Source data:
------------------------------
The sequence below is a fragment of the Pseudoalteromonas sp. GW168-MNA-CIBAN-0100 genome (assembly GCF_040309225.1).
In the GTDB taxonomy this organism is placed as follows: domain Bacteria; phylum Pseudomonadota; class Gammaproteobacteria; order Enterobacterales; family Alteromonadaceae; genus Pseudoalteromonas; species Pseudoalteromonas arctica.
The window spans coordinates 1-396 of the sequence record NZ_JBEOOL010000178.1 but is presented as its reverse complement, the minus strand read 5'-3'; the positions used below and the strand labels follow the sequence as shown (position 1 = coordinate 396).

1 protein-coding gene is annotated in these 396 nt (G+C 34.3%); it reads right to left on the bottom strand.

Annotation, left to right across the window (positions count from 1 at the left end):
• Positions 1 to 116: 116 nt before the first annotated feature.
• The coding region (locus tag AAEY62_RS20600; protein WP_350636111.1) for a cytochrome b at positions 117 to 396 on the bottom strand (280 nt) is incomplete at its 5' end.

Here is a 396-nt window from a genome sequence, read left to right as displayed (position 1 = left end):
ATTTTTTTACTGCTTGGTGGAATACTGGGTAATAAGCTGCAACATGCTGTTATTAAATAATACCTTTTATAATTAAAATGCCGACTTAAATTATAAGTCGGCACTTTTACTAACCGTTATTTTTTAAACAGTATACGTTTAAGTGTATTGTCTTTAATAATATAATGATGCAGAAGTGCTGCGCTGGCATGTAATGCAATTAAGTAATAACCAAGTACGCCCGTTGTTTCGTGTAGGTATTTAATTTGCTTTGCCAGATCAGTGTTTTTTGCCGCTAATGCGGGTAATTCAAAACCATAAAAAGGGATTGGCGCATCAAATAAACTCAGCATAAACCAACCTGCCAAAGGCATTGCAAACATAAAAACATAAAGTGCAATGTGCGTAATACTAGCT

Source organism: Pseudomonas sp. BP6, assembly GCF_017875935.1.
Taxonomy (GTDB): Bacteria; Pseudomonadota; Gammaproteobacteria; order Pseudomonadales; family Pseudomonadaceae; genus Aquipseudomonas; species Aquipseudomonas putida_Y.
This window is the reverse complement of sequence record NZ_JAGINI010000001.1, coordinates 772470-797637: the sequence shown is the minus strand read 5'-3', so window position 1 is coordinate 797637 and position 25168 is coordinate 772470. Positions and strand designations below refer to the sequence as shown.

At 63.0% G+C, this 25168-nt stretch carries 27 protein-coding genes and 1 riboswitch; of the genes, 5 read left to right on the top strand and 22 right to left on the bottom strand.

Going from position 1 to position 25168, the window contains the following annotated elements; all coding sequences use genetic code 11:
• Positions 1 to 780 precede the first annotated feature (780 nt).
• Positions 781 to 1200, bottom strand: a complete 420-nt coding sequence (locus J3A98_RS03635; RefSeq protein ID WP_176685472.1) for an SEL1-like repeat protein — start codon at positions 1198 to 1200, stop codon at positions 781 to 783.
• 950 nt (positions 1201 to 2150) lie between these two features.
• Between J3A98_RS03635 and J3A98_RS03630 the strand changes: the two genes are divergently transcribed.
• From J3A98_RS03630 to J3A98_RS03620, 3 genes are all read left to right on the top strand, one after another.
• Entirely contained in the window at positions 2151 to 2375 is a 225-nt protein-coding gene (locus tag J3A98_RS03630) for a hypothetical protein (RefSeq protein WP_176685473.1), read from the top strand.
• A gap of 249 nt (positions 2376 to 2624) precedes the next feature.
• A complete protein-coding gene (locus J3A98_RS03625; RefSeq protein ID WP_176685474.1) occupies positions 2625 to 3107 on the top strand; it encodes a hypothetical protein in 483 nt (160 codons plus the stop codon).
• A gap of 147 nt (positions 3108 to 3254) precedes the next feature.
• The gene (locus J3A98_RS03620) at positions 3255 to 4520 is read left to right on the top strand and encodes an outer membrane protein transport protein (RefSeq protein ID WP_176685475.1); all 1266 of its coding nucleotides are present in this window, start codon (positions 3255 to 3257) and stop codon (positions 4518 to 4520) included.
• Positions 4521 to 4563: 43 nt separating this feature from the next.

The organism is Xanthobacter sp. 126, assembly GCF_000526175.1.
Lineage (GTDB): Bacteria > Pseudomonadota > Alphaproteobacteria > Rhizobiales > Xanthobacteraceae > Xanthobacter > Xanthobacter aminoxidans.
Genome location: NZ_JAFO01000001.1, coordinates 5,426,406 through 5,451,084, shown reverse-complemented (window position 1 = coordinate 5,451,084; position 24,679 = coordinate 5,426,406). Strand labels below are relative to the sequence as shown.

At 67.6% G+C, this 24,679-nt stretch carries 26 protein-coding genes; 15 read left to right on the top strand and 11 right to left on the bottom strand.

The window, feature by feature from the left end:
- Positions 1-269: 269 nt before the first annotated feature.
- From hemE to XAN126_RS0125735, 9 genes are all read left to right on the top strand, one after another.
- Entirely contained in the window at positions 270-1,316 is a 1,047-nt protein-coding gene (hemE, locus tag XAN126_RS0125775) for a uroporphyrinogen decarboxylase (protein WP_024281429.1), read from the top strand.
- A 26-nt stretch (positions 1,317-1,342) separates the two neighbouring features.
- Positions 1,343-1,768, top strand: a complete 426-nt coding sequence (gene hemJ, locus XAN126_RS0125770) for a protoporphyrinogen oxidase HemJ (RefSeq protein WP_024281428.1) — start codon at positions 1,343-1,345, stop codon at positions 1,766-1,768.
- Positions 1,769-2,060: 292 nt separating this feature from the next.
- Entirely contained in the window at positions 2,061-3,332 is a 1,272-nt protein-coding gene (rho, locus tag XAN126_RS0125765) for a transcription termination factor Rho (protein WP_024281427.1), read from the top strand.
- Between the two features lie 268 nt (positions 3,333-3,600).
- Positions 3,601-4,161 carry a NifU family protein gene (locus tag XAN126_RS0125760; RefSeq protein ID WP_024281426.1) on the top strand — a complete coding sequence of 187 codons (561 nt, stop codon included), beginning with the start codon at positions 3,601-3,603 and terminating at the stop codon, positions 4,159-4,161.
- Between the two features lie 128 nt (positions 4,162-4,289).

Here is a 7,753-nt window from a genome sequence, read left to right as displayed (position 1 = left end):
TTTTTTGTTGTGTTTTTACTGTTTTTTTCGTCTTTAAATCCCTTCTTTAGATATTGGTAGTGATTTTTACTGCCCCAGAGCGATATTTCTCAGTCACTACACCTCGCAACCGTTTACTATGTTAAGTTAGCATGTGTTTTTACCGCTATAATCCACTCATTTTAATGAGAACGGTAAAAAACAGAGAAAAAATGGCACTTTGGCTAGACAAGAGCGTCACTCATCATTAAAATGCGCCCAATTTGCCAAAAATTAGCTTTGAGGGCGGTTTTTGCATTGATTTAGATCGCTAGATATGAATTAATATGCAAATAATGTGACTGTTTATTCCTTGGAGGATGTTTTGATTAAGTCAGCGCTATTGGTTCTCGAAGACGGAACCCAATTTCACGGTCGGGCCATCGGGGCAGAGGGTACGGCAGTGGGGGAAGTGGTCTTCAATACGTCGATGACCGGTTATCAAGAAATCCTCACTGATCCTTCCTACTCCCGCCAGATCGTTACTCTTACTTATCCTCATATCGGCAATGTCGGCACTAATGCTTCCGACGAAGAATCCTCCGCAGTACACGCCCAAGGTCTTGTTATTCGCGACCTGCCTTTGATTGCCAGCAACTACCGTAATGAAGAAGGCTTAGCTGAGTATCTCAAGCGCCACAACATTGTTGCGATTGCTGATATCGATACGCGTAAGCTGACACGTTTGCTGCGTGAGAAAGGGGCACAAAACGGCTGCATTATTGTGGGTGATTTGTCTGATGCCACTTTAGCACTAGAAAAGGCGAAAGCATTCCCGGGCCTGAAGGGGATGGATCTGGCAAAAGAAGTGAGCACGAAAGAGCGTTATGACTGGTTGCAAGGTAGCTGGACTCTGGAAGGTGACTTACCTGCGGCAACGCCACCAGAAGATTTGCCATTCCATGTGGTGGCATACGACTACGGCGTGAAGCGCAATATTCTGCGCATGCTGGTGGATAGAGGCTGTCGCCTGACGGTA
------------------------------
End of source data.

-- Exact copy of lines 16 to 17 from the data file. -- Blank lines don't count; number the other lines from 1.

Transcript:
• Positions 781 to 1200, bottom strand: a complete 420-nt coding sequence (locus J3A98_RS03635; RefSeq protein ID WP_176685472.1) for an SEL1-like repeat protein — start codon at positions 1198 to 1200, stop codon at positions 781 to 783.
• 950 nt (positions 1201 to 2150) lie between these two features.